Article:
“Their concern is when it will happen this year,” he said. “We’d ask you to do it in December. We need (the flounder harvest) this year. A lot of people still have hurricane damage. We need to be able to reinvest in the industry. Reductions have been made before (to the flounder harvest). They may not have been enough.”

Coastal Conservation Association N.C. President Dr. Chris Elkins was one of the few who spoke in favor of the amendment. He said he knows it isn’t an easy decision for the commission.

“We know from division biologists only 3% of ocean flounder landings are southern flounder,” he said.

CCA N.C. member Clark Hutchinson said past MFC members have “failed to act” to restore the flounder stock.

“You need to act on this,” Mr. Hutchinson said. “That’s all I ask you to do. Follow the management, follow the law.”

Inshore fishing charter Capt. Ron McPherson seemed neither to entirely oppose or support Amendment 2.

“The 62-72% reduction seems to be awful,” he said, “but it seems to be what some people think is acceptable. If you can back it off to 52%, please do that…the implementation, please put it off. Granted, (the fishing) isn’t as good as it was 10 years ago, but it’s not bad. Let’s try to make this as painless as possible.”

Contact Mike Shutak at 252-726-7081 ext. 206, email mike@thenewstimes.com; or follow on Twitter at @mikesccnt.

(15) comments

Osprey

Every industry in this country has evolved over time. Some are able to adapt and survive others are not. It's time for the fishing industry to look beyond next week's paycheck. Loggers realized they were depleting the forest so they started planting and farming trees. Farmers realized they needed to take care of their soil so they rotate crops, fertilize and took measures to protect their future. Tobacco farmers are now planting alternative crops. Many entrepreneurs have been forced out of the business due to changing times. How many shoe repair shops, butcher shops, milkmen, ice men, blacksmith and so on are left ? Fish farming, shellfish farming are a great start. The commercial and recreational fisherman DO NOT OWN THE WATER. Both commercial and recreational have proven they are unable to manage the resources without regulation. They have not paid attention to history. The approach of depleting one species after another will last only as long as populations dwindle. Oysters, scallops, shad, clams, flounder, trout, and so many more species have suffered due to overfishing and excessive bycatch. I understand and sympathize with commercial fisherman but it is time to realize heritage does not trump learning from history. Personally I was self employed many years in a retail industry that was regulated and changing continuously. It was necessary to adapt, evolve and modernize to keep up with the time. Go ahead and attack, criticize, and whine about this commentary and regulations. It is time to see the bigger picture and either change methods and equipment to protect your own future or sit back, complain and fight a losing battle.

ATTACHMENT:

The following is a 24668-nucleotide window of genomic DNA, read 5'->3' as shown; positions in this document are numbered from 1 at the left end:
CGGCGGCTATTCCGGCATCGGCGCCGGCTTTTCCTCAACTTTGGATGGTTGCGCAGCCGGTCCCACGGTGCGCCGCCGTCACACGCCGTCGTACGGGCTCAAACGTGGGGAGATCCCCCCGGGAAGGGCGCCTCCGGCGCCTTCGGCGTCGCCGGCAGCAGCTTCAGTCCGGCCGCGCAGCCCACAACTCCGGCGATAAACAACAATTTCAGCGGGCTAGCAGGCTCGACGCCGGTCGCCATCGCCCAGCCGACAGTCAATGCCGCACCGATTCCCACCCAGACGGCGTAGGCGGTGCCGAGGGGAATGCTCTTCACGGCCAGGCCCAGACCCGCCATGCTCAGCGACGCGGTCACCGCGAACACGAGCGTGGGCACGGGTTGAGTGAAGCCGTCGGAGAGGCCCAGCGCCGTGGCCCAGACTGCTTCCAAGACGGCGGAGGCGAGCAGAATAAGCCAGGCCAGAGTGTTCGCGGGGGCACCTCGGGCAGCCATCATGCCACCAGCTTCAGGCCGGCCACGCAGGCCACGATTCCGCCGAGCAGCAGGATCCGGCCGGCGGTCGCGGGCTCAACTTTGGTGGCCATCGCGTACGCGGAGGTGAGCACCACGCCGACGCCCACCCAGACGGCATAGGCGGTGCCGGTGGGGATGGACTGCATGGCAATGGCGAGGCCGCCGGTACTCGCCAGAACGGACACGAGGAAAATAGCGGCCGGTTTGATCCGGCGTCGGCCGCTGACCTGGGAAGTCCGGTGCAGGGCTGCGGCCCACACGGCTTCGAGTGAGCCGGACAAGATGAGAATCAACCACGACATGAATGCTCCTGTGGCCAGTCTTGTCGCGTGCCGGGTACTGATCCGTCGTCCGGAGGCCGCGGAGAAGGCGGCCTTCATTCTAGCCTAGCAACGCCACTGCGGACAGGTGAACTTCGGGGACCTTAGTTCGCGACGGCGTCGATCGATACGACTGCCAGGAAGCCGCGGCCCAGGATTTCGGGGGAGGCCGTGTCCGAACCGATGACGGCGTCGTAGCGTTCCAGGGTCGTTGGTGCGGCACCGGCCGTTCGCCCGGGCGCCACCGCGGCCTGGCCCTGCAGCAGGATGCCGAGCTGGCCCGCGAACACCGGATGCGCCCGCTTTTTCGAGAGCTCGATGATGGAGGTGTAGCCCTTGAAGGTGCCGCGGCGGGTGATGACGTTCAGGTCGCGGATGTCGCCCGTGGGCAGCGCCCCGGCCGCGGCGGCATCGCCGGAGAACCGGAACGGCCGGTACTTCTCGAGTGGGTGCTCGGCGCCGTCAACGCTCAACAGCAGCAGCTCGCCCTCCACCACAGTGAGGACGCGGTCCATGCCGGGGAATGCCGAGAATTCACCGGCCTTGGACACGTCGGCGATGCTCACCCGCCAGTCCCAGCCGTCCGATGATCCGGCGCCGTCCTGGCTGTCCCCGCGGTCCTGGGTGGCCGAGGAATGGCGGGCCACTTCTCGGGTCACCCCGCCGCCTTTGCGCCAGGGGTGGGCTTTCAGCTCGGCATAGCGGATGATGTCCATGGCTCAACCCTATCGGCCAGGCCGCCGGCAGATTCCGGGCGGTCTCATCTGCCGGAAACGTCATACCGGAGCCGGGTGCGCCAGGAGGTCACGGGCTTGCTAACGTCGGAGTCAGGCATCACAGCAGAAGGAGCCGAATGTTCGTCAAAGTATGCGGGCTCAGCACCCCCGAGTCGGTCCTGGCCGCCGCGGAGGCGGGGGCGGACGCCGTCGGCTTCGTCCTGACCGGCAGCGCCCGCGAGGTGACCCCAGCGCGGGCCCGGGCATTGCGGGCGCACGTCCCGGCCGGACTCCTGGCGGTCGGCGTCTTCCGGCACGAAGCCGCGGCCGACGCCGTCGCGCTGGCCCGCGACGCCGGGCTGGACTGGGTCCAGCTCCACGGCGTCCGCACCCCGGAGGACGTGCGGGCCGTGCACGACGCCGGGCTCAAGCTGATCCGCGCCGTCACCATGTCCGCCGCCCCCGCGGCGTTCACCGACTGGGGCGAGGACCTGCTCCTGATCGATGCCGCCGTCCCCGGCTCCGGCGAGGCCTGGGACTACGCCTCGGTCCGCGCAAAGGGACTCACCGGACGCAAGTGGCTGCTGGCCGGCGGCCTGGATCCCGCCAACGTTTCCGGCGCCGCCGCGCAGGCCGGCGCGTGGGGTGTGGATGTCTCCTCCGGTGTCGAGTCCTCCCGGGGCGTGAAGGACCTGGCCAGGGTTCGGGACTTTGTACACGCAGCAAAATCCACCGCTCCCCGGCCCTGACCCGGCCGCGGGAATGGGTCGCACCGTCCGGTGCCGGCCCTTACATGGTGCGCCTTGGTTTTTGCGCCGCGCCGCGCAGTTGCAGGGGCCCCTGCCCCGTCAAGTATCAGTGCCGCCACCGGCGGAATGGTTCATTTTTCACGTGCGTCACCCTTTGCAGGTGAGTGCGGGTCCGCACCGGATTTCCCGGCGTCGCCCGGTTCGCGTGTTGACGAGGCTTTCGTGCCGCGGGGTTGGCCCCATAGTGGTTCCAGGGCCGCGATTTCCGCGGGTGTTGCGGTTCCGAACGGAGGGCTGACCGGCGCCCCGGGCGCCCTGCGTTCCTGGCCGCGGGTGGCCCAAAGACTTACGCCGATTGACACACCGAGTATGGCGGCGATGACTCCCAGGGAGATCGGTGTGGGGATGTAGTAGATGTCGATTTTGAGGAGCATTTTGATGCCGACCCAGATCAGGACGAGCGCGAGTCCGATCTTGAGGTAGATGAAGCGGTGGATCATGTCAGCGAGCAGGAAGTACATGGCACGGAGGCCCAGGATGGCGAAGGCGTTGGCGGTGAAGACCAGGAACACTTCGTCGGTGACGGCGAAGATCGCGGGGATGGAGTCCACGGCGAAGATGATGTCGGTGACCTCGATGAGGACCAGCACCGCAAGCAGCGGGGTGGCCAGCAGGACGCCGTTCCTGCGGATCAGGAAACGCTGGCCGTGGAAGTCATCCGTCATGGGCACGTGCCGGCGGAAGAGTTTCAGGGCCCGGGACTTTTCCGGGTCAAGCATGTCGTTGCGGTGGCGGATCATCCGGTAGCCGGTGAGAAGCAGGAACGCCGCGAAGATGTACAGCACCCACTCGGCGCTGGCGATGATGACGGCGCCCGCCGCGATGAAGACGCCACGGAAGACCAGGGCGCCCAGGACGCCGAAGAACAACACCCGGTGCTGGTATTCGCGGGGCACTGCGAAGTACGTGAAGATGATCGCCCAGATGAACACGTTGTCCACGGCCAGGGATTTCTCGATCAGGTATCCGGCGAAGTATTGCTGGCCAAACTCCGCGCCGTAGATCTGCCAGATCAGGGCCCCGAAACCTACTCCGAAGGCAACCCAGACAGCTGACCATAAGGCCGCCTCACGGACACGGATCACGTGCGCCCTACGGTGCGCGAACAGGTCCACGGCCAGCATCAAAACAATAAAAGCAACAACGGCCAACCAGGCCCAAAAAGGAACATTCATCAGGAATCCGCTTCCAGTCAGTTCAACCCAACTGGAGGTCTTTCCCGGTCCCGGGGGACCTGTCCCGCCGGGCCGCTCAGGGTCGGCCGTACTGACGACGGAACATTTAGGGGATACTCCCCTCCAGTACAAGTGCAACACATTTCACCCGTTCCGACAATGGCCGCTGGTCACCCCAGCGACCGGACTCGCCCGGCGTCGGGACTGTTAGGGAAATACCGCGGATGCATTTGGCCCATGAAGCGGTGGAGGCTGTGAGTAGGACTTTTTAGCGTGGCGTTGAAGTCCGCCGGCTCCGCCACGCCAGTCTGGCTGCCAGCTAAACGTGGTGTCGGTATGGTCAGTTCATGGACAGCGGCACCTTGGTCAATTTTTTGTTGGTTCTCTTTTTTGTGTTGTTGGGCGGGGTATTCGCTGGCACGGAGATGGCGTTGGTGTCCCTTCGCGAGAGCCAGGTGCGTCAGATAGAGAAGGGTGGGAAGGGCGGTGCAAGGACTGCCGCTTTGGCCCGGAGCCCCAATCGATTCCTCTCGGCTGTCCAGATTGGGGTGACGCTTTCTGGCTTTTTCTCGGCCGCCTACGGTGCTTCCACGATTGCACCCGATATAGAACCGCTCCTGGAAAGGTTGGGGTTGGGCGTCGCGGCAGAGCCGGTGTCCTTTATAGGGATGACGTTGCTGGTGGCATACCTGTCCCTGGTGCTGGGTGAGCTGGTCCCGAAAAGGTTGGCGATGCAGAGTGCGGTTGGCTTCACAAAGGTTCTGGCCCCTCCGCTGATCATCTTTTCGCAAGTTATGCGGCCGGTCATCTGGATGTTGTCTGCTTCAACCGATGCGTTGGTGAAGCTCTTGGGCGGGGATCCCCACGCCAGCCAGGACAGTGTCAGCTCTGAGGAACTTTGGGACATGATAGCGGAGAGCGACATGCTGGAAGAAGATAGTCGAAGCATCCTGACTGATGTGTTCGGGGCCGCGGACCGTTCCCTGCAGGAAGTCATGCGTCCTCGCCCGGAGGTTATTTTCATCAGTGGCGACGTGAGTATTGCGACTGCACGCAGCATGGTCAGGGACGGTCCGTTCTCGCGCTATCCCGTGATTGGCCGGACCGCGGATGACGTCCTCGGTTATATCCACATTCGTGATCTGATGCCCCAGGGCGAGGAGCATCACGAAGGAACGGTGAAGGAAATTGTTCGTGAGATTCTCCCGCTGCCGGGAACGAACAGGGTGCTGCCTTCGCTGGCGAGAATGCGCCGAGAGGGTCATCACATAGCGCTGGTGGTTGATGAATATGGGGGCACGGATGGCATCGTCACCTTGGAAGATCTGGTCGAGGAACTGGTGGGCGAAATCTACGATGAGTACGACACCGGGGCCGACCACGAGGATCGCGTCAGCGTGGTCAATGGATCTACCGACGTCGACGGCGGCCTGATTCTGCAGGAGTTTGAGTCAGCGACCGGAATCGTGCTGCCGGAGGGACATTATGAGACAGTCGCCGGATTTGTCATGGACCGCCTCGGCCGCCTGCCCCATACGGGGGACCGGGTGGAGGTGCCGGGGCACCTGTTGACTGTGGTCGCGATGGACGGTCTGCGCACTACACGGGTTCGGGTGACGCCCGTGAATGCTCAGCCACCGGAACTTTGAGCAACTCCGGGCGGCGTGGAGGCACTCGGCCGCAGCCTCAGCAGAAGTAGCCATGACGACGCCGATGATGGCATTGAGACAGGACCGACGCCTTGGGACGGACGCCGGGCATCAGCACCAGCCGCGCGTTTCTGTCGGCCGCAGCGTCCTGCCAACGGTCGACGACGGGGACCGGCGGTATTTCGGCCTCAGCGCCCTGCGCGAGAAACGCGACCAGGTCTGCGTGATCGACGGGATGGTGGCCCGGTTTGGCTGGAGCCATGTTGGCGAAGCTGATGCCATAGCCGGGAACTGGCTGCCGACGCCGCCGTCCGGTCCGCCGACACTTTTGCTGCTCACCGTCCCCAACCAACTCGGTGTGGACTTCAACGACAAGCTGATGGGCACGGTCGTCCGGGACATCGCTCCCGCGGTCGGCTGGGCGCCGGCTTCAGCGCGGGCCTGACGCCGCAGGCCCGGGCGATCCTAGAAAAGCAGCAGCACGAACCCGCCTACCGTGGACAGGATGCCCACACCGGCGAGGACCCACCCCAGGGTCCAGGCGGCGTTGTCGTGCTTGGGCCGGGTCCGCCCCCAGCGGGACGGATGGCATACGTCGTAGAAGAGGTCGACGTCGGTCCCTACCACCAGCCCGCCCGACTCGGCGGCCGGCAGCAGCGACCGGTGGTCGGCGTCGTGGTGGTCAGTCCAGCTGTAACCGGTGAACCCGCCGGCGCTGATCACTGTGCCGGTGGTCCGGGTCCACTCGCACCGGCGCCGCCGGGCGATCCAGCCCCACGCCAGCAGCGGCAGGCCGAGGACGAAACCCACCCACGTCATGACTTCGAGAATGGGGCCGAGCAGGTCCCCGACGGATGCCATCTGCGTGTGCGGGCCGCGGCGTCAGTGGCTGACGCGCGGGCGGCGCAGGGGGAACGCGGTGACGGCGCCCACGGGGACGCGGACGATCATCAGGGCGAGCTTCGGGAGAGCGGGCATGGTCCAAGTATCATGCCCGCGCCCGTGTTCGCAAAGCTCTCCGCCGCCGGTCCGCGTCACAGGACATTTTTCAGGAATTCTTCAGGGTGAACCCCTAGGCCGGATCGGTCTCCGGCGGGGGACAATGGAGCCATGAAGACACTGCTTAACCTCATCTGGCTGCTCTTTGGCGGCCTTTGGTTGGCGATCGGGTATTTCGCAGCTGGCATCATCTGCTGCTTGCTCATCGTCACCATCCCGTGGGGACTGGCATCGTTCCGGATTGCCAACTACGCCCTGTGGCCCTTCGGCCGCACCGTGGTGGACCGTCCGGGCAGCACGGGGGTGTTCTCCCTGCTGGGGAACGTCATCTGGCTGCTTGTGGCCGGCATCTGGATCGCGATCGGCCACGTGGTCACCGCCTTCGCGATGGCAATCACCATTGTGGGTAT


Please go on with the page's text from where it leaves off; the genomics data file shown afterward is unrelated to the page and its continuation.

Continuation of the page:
fedup1388

Sir you claim its the fishermen. This and the fishermen that. in fact its the water quality, bottom line. you build, and you build. scallops are gone clams are gone, fish are gone. I have lived here my entire life. I have seen the sounds grass beds disapear. not from claming or scalloping cause we havent been doing that in 20 years. But as you drive down the water the banks are all bulkheaded up. Their are homes built in the marsh itself. Sewage, raw or otherwise, rain runoff, turff grass control everywere. I give you the reason for the decline of our resource. Its just BIG MONEY DONT WANT TO HEAR THAT.

CARTERETISCORRUPT

Neither does the government own the ocean. It has not authority to tell anyone what they can and cannot fish, or how much. This governmental intrusion mirrors how intrusive we have let the government become.

CARTERETISCORRUPT

The only losing battle, is that that comes from being too cowardly to fight governmental over-reach.

David Collins

Sounds like the fish cops are going to be having a busy time of it. So many folks chipping away at the stock as it is. Most of the flounder I see for sale locally have been harvested with gigs so that will have to stop as well. The inshore charter folks will have a time explaining to their paying customers why flounder must be tossed back. It is called chunk fishing and for good reason. Same old story, too many people too little resource.

msmith2087

Waste and Pollutions of the Sounds, Oceans, Rivers running in the sounds and oceans are major problems. NC State Governments have allowed Houses and Buildings built on the shore lines to close to the waters and Pollutions Waste running in Sounds and Oceans. Worst Fish Kills was during the Red Tide which Commercial Fishermen had done nothing to cause! Business in Aurora had large ponds of waste from drilling deep in the ground that over flowed into the Sounds and was found in the Neuse River by the River Keepers. Which the DMF did nothing about to determine the cause. Property on the Sounds and Oceans need large areas to the waters for run-off which has NOT been done by the NC State Government. How many Fish have been killed by the Pollution in the Cape Fear River running into the Sounds near Wilmington? Wilson was dumping its Sewage into the Neuse River for years finally it stopped!

Osprey